Salicylic Acid-Mediated Defense Responses

Salicylic acid (SA) is a key signal molecule in plants that mediates defense responses associated with basal innate immunity and with inducible immunity directed by antiviral dominant R genes (Mandadi and Scholthof, 2013; Gouveia et al., 2017; Carr et al., 2018). Basal innate immunity associated with bacterial and fungal infection depends on surface-associated receptors that recognize conserved microbe/pathogen-associated molecular patterns (M/PAMPs) and induce a cascade of events leading to PAMP- triggered immunity (PTI) (Jones and Dangl, 2006). In the case of virus infection, the presence of intracellular dsRNAs has been shown to trigger the PTI response in plants independently of the RNA silencing pathway (Niehl et al., 2016). PTI is accompanied with SA accumulation, and triggers a cascade of events, including an oxidative burst, activation of mitogen-activated kinases and induced expression of defense genes (e.g., pathogenesis-related or PR proteins) (Bigeard et al., 2015).

The second line of SA-mediated defense responses is often referred to as the effector-triggered defense (ETI). ETI requires the recognition of pathogen avirulent proteins, also termed effectors, by plant intracellular receptors, which are encoded by dominant R genes (Jones and Dangl, 2006). Most known antiviral dominant R genes encode proteins with nucleotide-binding leucine-rich repeats (NB-LRR) that share similarities with R genes directed at fungal and bacterial pathogens (Moon and Park, 2016; Gouveia et al., 2017). The ETI defense response is similar to PTI in its nature, but is more acute. ETI is generally associated with a local hypersensitive reaction (HR), which causes rapid cell death and the formation of visible necrotic lesions on inoculated leaves, and with the subsequent establishment of systemic acquired resistance (Moon and Park, 2016; Gouveia et al., 2017).

Several plant viruses have been shown to suppress the oxidative burst and the expression of defense genes associated with PTI or ETI (Hussain et al., 2007; Mubin et al., 2010; Zvereva et al., 2016; Nicaise and Candresse, 2017). A replicase protein of tobacco mosaic virus promotes the degradation of ATF2, a plant NAC transcription factor, which regulates the expression of PTI-responsive genes (Wang X. et al., 2009). Similarly, interaction between the turnip crinkle virus coat protein (CP) and TIP, another NAC transcription factor was correlated with the inhibition of innate immune defense responses (Donze et al., 2014). Finally, the P6 protein from cauliflower mosaic virus (CaMV) suppresses SA-signaling in part by modulating the expression and sub-cellular localization of NPR1 (NON-EXPRESSOR OF PATHOGENESIS-RELATED1), a transcriptional activator of downstream SA-responsive genes (Love et al., 2012).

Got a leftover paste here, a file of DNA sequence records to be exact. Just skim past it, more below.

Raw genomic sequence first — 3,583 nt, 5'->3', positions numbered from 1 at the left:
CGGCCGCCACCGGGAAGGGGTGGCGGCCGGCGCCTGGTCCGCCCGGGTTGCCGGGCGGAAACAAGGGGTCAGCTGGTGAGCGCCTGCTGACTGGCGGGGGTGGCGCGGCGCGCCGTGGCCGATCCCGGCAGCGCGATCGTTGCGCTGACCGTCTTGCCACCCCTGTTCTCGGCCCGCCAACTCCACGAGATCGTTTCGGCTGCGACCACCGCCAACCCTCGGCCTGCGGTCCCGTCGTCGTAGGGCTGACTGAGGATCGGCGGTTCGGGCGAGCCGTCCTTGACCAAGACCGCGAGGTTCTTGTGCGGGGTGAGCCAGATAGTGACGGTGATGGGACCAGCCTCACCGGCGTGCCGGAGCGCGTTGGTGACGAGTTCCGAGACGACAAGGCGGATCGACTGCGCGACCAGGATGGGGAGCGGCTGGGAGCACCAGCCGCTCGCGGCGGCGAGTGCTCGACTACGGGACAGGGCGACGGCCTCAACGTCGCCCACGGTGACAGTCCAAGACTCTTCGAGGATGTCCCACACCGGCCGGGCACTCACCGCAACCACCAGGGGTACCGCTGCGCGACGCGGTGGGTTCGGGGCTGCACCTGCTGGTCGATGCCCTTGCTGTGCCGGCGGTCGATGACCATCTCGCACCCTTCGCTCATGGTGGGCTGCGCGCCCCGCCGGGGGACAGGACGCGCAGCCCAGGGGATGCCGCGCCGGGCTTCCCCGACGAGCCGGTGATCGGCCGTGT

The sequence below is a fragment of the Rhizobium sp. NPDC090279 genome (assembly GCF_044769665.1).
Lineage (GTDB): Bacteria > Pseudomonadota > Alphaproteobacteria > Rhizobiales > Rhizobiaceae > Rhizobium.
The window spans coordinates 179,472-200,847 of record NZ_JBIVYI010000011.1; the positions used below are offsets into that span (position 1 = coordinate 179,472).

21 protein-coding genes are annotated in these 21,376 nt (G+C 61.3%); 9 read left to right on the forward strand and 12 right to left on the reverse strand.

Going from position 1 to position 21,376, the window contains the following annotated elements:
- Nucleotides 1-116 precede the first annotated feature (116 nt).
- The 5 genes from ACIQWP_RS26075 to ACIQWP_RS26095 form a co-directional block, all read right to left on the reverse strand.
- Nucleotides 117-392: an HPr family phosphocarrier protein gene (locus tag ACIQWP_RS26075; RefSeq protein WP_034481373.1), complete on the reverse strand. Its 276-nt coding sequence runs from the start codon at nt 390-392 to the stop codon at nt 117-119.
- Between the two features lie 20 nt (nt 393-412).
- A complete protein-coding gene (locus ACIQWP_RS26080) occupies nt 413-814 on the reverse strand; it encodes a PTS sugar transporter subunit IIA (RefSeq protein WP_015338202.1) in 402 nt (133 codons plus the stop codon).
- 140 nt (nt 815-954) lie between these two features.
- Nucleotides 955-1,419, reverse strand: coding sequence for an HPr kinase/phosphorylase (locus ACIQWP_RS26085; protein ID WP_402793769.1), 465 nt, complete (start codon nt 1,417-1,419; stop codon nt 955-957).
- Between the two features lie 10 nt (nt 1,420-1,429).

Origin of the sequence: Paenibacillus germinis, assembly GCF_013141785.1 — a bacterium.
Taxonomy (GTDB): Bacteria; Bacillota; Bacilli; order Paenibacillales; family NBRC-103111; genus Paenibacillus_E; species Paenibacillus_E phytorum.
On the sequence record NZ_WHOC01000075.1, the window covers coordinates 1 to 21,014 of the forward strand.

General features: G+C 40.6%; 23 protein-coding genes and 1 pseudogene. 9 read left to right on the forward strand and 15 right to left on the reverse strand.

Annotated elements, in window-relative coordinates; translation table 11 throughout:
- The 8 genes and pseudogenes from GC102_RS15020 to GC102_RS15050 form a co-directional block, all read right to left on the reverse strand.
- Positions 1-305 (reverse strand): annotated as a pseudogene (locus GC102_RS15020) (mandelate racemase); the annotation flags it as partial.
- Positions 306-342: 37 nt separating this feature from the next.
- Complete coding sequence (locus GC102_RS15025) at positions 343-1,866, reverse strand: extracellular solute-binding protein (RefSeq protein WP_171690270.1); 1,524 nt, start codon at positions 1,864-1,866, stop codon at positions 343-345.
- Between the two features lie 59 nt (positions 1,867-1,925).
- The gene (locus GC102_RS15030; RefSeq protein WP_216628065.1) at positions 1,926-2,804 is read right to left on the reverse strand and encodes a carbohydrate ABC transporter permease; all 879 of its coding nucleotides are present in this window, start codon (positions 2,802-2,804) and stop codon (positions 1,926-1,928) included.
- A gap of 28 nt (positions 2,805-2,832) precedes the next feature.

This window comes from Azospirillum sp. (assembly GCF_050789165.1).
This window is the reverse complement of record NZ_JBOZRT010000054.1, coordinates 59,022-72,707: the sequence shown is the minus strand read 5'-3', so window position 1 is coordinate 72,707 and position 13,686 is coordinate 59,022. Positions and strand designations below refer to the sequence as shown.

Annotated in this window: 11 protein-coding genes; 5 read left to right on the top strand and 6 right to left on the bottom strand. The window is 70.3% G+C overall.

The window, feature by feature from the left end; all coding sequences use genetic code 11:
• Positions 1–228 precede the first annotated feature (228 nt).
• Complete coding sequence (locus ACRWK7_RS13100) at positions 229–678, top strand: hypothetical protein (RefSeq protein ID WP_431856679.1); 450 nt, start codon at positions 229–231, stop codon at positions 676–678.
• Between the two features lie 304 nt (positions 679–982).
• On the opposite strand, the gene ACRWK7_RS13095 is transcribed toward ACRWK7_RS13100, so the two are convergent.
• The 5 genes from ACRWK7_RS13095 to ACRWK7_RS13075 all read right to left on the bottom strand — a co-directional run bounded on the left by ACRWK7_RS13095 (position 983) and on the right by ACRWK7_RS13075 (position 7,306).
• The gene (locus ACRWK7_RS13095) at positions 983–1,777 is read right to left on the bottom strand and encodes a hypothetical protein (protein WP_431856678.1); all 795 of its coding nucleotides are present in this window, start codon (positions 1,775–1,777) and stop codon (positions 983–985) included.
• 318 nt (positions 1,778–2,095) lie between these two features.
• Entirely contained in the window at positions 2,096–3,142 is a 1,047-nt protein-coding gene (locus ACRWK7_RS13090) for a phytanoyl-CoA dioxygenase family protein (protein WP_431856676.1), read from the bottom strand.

Dominant or Recessive Antiviral Resistance Genes That Do Not Depend on SA Signaling

Some characterized dominant R genes do not encode proteins with signature NB-LRR sequences and do not induce ETI-like defense responses (Gouveia et al., 2017). These R genes limit virus infection using different mechanisms. For example, a protein encoded by the tomato Tm-1 gene binds to the tomato mosaic virus replication proteins and inhibits viral RNA replication (Ishibashi and Ishikawa, 2014). Finally, there are many characterized plant recessive resistance genes that correspond to mutations of plant factors that are essential to the virus infection cycle, most often translation factors, such as eIF4E or eIF4G (Truniger and Aranda, 2009; Sanfacon, 2015; Hashimoto et al., 2016).

Role of Plant Hormones in Antiviral Defenses and Cross-Talks Between Defense Mechanisms

In addition to RNA silencing and SA-mediated defenses, signaling pathways controlled by various plant hormones influence plant antiviral responses (reviewed in Robert-Seilaniantz et al., 2011; Mandadi and Scholthof, 2013; Alazem and Lin, 2015; Carr et al., 2018). Jasmonic acid (JA) and ethylene (Et) are normally associated with defense mechanisms that operate against necrotrophic pathogens (JA and Et) and insect pests (JA) and have antagonistic effects on SA signaling and associated defense responses. Abscisic acid (ABA) regulates plant development and modulates the response to environmental stresses. ABA also has antagonistic effects on the SA- and JA/Et-pathways. Multiple levels of cross-talk among the SA-, JA-, ABA-signaling pathways and RNA silencing highlight complex regulatory mechanisms of host defense responses that are manipulated by viruses to their advantage. For example, some VSRs interfere not only with antiviral RNA silencing but also with the SA-, JA- or Et-pathways, in some cases down-regulating plant defense responses to promote their transmission by insect vectors (Ji and Ding, 2001; Geri et al., 2004; Lozano-Duran et al., 2011; Love et al., 2012; Westwood et al., 2014; Zvereva et al., 2016; Wu et al., 2017; Poque et al., 2018). SA was also recently shown to regulate cross-talks between gibberellin synthesis/signaling (involved in plant development) and the induction of miRNAs targeting plant defense genes (Kriznik et al., 2017). Finally, primary plant metabolism pathways (synthesis of carbohydrates, lipids, or amino acids) have been shown to impact plant defense responses (Bolton, 2009; Rojas et al., 2014). For example, sugars are both essential energy resources for the activation of defense responses and regulators of these responses (Bolouri Moghaddam and Van den Ende, 2012).